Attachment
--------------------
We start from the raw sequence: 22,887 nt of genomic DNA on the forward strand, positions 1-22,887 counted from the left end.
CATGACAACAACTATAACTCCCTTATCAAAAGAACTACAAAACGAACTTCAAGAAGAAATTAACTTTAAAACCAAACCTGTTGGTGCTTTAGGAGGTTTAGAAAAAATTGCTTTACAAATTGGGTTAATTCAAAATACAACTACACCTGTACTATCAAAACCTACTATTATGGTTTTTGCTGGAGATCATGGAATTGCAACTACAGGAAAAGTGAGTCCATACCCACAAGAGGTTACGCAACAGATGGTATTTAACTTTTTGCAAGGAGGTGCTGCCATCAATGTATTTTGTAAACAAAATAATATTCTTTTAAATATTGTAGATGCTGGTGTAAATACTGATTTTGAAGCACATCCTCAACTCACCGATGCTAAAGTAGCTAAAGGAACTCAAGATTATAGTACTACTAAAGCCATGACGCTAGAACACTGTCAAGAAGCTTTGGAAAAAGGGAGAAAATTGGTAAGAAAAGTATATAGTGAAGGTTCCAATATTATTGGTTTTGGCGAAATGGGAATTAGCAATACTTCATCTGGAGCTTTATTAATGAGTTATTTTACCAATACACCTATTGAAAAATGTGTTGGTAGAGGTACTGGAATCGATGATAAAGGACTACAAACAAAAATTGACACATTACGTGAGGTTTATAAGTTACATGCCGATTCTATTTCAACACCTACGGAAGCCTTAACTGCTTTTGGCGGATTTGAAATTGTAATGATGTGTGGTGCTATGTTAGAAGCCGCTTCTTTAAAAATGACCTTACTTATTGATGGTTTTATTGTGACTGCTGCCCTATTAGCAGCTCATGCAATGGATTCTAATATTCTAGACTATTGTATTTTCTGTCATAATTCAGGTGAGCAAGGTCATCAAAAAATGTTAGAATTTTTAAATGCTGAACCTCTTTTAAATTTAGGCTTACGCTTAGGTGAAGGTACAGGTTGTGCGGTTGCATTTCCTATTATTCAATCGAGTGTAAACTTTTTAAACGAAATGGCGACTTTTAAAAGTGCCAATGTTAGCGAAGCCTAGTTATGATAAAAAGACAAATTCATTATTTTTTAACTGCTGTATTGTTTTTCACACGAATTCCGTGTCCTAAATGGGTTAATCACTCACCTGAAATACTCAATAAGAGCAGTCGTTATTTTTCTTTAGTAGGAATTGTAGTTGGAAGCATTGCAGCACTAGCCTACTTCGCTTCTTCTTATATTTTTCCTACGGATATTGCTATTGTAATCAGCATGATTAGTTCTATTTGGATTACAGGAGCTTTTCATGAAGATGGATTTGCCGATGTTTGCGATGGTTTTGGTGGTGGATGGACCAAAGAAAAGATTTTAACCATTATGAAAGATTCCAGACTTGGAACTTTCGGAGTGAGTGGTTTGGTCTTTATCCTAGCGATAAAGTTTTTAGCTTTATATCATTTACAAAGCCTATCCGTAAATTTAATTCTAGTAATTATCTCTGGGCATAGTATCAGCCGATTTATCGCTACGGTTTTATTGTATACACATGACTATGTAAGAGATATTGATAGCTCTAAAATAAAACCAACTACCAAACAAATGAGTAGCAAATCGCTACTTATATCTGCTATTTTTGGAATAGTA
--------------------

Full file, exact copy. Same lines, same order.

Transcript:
We start from the raw sequence: 22,887 nt of genomic DNA on the forward strand, positions 1-22,887 counted from the left end.
CATGACAACAACTATAACTCCCTTATCAAAAGAACTACAAAACGAACTTCAAGAAGAAATTAACTTTAAAACCAAACCTGTTGGTGCTTTAGGAGGTTTAGAAAAAATTGCTTTACAAATTGGGTTAATTCAAAATACAACTACACCTGTACTATCAAAACCTACTATTATGGTTTTTGCTGGAGATCATGGAATTGCAACTACAGGAAAAGTGAGTCCATACCCACAAGAGGTTACGCAACAGATGGTATTTAACTTTTTGCAAGGAGGTGCTGCCATCAATGTATTTTGTAAACAAAATAATATTCTTTTAAATATTGTAGATGCTGGTGTAAATACTGATTTTGAAGCACATCCTCAACTCACCGATGCTAAAGTAGCTAAAGGAACTCAAGATTATAGTACTACTAAAGCCATGACGCTAGAACACTGTCAAGAAGCTTTGGAAAAAGGGAGAAAATTGGTAAGAAAAGTATATAGTGAAGGTTCCAATATTATTGGTTTTGGCGAAATGGGAATTAGCAATACTTCATCTGGAGCTTTATTAATGAGTTATTTTACCAATACACCTATTGAAAAATGTGTTGGTAGAGGTACTGGAATCGATGATAAAGGACTACAAACAAAAATTGACACATTACGTGAGGTTTATAAGTTACATGCCGATTCTATTTCAACACCTACGGAAGCCTTAACTGCTTTTGGCGGATTTGAAATTGTAATGATGTGTGGTGCTATGTTAGAAGCCGCTTCTTTAAAAATGACCTTACTTATTGATGGTTTTATTGTGACTGCTGCCCTATTAGCAGCTCATGCAATGGATTCTAATATTCTAGACTATTGTATTTTCTGTCATAATTCAGGTGAGCAAGGTCATCAAAAAATGTTAGAATTTTTAAATGCTGAACCTCTTTTAAATTTAGGCTTACGCTTAGGTGAAGGTACAGGTTGTGCGGTTGCATTTCCTATTATTCAATCGAGTGTAAACTTTTTAAACGAAATGGCGACTTTTAAAAGTGCCAATGTTAGCGAAGCCTAGTTATGATAAAAAGACAAATTCATTATTTTTTAACTGCTGTATTGTTTTTCACACGAATTCCGTGTCCTAAATGGGTTAATCACTCACCTGAAATACTCAATAAGAGCAGTCGTTATTTTTCTTTAGTAGGAATTGTAGTTGGAAGCATTGCAGCACTAGCCTACTTCGCTTCTTCTTATATTTTTCCTACGGATATTGCTATTGTAATCAGCATGATTAGTTCTATTTGGATTACAGGAGCTTTTCATGAAGATGGATTTGCCGATGTTTGCGATGGTTTTGGTGGTGGATGGACCAAAGAAAAGATTTTAACCATTATGAAAGATTCCAGACTTGGAACTTTCGGAGTGAGTGGTTTGGTCTTTATCCTAGCGATAAAGTTTTTAGCTTTATATCATTTACAAAGCCTATCCGTAAATTTAATTCTAGTAATTATCTCTGGGCATAGTATCAGCCGATTTATCGCTACGGTTTTATTGTATACACATGACTATGTAAGAGATATTGATAGCTCTAAAATAAAACCAACTACCAAACAAATGAGTAGCAAATCGCTACTTATATCTGCTATTTTTGGAATAGTA